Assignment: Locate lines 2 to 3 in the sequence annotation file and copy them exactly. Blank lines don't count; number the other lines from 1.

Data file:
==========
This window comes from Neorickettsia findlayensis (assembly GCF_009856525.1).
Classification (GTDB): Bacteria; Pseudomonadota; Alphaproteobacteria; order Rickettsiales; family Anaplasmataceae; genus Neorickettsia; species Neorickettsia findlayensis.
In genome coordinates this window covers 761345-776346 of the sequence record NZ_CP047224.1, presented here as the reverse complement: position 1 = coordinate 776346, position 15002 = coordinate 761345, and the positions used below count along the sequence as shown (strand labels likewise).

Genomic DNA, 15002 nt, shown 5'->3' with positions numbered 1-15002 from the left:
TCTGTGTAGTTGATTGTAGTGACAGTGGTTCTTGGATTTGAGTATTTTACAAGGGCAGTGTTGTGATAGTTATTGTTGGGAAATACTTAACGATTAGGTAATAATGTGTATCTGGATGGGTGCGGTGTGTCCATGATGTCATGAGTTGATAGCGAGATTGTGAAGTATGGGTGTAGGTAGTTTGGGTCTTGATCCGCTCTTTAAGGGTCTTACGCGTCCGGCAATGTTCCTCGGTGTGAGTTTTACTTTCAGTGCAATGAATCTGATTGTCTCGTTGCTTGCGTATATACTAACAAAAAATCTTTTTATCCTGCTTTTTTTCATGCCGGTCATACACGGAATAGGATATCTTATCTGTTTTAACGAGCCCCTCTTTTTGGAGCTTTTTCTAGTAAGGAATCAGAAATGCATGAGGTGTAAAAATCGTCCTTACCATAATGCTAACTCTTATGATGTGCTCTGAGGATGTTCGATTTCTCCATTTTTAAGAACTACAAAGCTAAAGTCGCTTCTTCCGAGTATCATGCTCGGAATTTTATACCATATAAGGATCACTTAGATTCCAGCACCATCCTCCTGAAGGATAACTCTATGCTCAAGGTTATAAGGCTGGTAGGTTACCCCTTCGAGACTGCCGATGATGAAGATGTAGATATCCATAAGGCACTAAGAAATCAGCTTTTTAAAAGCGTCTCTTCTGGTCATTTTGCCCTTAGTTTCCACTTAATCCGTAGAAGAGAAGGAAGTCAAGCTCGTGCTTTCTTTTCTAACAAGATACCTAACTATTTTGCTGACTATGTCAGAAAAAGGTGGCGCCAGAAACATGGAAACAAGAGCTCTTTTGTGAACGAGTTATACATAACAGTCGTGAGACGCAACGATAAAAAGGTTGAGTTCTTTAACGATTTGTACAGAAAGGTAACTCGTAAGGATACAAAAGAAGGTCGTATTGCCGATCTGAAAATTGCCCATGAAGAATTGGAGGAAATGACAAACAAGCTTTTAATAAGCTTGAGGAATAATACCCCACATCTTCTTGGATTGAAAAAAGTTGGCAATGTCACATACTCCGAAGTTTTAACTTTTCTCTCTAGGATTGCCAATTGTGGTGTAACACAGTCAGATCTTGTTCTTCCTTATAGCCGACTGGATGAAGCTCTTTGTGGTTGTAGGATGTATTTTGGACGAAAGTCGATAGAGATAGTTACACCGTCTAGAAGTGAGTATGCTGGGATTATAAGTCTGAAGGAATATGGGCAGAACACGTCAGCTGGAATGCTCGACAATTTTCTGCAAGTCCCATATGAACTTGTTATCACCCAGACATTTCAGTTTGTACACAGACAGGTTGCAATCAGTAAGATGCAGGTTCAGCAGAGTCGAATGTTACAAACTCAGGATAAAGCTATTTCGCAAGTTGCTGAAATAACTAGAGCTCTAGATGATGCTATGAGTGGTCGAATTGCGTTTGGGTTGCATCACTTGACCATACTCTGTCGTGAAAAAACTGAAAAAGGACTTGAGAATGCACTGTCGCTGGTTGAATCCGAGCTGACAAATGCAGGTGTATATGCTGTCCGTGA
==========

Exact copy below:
Classification (GTDB): Bacteria; Pseudomonadota; Alphaproteobacteria; order Rickettsiales; family Anaplasmataceae; genus Neorickettsia; species Neorickettsia findlayensis.
In genome coordinates this window covers 761345-776346 of the sequence record NZ_CP047224.1, presented here as the reverse complement: position 1 = coordinate 776346, position 15002 = coordinate 761345, and the positions used below count along the sequence as shown (strand labels likewise).